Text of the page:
Two weeks ago, shortly after the fighting died down, the Americans noticed that many of the Sunni guerrillas who fled the embattled town towards the Syrian border found sanctuary with the Anaza tribes, were awarded new identities, money and arms and returned to Fallujah among the returning refugees. These infiltrators now threaten to reverse the US purge of Fallujah as the central base of insurgents and terrorists.

The Bush administration and the US military in Iraq are in no mood to let this happen. There are however, several factors that complicate matters.

Limited strikes will not destroy the various smuggling networks operated by Sunni tribes in the border regions. The fate of the Assad regime is of supreme indifference to them, in fact they would shed no tears if the current regime, dominated by the despised Alawis, considered by many Sunnis to be heretics, was to disappear. Limited strikes are also unlikely to cause enough pain to convince Assad to take action against the tribes.

The next three months are not conducive to military action against Syria. The Palestinians go to the polls on the ninth of January, the Iraqis three weeks later. US military action against an Arab states could have an adverse impact.

Anything more than limited strikes could alienate Saudi Crown Prince Abdullah, whose diplomatic and financial backing the Bush administration is seeking at the moment to further its plans for an Israeli-Palestinian accord.

Some of the Syrian targets on US drawing board have an Iranian component, either in the form of a financial investment, or the presence of Iranian military or civilian liaison personnel. Tehran, which fears an US-Israel strike against its nuclear plants, will be watching closely to gauge how far the Americans are willing to go in their military punishment of Syria. This could provide valuable information as to the limits of American patience with them, and, more importantly how to prepare for a possible American strike against them.

The tentative conclusion is that a limited US strike in the near future is unlikely, but a major military operation, possibly in coordination with Israel slightly further down the road is a real possibility. The fact that Washington has supported, and perhaps even advocated Israel’s decision to ignore all recent reports of a possible Syrian overture, and interest in resuming peace negotiations could be a reliable indicator of what lies ahead.

Today the London based Saudi owned Arabic daily Asharq Alawsat published a report quoting “knowledgeable sources” that President Bush had decided to make an Israeli-Syrian peace agreement a priority. According to the report, Israeli-Syrian negotiation would resume in February.

The report claims that UN Sect.-General Kofi Anan is also involved, and has told his main Middle East troubleshooter Terja Laerson to begin preparing for these talks.

However Israel has, with US full support, and according to some reports, at the US’s request, rebuffed a series of attempts by Syria to resume peace talks. Israel has insisted that Syria must cease all its cooperation with terrorism, and close down Hamas and Hezbollah headquarters and offices in Syria before peace talks can resume.

The fact that this change of American heart has been reported in a Saudi newspaper is also suspect. When US officials want to prepare the groundwork the leaks are usually to a major US publication. The fact that the Saudis are desperately tying to prevent any US military action against Syria should also be taken into account with regard to this report.

3 Comments:

At 12/17/2004 10:43:00 PM, Anonymous Anonymous said...

The incredible ignorance of the radical Bush agenda is getting more appalling every day. After consistently getting our ass kicked by the freedom fighters in Iraq, some are comtemplating attacking Syria. During the Clinton adminstration Syria was used as an ally in both the Lebanon and Palestinian issue. The government of Syria could be very helpful in lessening the chaotic situation in Bremerville.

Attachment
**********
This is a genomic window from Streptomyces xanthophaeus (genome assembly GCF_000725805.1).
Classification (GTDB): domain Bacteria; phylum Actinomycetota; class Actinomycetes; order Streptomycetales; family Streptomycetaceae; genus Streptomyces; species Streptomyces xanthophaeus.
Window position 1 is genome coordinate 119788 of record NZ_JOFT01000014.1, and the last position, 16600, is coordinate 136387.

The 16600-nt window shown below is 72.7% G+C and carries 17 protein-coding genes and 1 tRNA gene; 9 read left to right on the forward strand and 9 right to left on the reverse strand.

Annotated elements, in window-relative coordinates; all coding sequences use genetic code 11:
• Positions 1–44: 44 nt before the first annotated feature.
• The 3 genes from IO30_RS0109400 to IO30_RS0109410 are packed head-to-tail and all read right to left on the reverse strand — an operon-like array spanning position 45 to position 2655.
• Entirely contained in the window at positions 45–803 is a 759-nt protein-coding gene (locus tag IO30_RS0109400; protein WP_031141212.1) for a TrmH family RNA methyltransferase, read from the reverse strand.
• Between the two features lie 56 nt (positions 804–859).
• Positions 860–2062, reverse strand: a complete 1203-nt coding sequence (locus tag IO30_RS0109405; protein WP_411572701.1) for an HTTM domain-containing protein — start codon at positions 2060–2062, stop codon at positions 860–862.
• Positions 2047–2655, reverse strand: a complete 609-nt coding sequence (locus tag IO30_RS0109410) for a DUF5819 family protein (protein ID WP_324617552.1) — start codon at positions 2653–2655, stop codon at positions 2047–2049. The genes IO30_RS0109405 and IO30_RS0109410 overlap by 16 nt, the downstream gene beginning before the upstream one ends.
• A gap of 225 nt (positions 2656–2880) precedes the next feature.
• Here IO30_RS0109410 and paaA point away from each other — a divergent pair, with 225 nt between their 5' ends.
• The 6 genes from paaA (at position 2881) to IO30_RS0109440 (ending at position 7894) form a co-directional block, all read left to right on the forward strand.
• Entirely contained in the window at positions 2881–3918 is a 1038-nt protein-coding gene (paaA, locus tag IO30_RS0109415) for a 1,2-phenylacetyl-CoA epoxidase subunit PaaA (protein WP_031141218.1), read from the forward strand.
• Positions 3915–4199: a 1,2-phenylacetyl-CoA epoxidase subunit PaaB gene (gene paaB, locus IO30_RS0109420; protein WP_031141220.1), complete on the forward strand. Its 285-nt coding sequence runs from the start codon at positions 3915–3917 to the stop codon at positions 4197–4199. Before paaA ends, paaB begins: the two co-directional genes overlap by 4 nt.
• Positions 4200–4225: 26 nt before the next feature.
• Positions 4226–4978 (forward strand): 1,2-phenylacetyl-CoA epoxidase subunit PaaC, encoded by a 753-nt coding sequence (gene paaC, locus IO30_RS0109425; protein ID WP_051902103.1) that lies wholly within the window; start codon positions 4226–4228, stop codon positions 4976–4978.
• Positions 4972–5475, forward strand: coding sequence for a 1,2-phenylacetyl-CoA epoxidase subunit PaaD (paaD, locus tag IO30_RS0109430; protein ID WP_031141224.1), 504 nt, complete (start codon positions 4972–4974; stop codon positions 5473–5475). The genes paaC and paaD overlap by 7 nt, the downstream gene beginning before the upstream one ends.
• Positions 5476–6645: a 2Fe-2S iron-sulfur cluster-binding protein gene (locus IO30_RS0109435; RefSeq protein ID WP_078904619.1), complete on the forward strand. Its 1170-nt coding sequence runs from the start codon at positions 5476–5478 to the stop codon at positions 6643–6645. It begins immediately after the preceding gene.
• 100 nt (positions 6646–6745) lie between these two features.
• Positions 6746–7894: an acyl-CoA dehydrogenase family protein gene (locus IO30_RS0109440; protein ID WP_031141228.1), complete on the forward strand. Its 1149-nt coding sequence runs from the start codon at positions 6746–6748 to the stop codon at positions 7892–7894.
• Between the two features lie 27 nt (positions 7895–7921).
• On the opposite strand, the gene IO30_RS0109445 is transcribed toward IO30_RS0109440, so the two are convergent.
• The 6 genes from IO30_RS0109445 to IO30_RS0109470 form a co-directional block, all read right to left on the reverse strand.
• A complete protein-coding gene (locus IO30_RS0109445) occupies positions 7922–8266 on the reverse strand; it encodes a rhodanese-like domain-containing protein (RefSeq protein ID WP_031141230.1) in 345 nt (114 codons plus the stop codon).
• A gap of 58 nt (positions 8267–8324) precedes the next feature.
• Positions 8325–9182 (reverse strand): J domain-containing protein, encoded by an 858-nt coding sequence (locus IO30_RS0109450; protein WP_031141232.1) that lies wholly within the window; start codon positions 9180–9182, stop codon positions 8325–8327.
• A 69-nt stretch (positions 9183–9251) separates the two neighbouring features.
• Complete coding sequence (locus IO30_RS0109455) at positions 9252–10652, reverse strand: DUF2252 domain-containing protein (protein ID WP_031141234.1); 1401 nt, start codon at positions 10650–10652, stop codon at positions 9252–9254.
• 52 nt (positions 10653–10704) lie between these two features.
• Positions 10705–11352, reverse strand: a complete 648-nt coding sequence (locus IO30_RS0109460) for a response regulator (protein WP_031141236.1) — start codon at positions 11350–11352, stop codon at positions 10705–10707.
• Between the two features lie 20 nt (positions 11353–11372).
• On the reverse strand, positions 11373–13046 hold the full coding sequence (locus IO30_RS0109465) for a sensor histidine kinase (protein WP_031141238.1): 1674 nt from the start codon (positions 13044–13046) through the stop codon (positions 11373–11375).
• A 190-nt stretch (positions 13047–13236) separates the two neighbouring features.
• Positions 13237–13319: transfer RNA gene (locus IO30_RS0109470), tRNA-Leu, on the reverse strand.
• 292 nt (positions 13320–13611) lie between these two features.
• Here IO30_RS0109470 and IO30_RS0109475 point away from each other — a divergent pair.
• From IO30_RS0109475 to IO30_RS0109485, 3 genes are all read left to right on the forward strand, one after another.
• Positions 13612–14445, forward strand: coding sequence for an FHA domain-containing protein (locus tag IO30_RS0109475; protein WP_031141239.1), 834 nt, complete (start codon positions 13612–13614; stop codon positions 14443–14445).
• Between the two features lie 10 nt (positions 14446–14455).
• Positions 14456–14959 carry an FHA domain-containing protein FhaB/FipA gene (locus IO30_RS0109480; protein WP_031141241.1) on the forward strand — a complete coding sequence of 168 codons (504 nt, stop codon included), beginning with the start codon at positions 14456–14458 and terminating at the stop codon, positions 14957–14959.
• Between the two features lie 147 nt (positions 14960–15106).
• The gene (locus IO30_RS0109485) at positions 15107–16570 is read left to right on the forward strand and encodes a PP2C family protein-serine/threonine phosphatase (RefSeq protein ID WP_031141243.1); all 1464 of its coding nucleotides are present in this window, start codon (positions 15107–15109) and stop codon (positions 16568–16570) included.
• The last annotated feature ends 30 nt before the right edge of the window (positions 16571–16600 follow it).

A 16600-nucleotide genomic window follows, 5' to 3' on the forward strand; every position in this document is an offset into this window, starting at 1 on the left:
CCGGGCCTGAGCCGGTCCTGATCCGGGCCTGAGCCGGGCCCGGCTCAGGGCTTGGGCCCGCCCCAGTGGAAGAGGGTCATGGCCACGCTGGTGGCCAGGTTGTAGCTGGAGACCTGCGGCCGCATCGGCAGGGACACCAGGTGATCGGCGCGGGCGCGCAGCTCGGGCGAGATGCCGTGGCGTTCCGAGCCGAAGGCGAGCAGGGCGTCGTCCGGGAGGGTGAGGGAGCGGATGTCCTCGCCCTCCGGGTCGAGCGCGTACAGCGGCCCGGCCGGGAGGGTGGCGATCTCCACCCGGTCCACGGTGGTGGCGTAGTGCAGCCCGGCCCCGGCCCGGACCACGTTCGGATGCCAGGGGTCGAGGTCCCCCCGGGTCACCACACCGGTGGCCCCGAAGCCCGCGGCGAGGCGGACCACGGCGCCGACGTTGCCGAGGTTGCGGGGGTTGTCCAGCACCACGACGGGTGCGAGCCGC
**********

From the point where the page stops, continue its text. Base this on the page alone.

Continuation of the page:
The assetion that Syria is supplying arms and assistance to the insurgents is a lie. The insurgents have access, by the U.S. governernment and Defense Intelligence admittance, thousands of tons of very sophisticated armaments, taken from stockpiles that existed before the war. They don't need the help of Syria to bog down U.S. forces in a protracted daily onslaught that could last 5 to 10 years.
Also, the Administration would never partner up with Israel in an attack on Syria. This would make things even worse in the world of Jihadist recruitment and Islamic hatred for the U.S and Israel. If they went it alone, they would have to face a well equiped and relatively potent Syrian defense. This would be untenable for the American public seeing hundreds of U.S. soldiers killed every week.
Bush and his War Bureau should do four things at this point.

Own up to the lies of our intentions in this war.
Pay up for the inhumane treatment of the Iraqi people and their civil society, and for what they destroyed.
Pack up and withdraw our troops in a gradual and persiistent manner.
And shut up-and stop dictating how the whole world should live.

Own up! Pay up ! Pack up ! Shut up !!!!

 
At 1/06/2005 07:25:00 AM, Anonymous Anonymous said...

The Cambodian invasion was an effort to stem the influx of men and arms into Vietnam, an action that brought about the Kent State shootings and ultimately resulted in the Pol Pot regime.
The law of unintended consequences seems to be working in full force once again.

 
At 8/05/2005 12:52:00 PM, Anonymous Anonymous said...

There is never a way to negociate with murderers. We need to have the resolve of Ronald Reagan who refused to back off from addressing the former Soviet Union as an evil empire and ultimately brought it to its knees. Syria has never been an ally to the United States. More horrible acts of terror against the United States happened during the Clinton administration than during any other presidency. The only difference the fools refuse to acknowledge was that the democrates were too cowardly to stand up for the American people. Whether it be Carter or Clinton, democratic presidents always take the low road of the French - wave a white flag and hope for the best. Hitler loved it.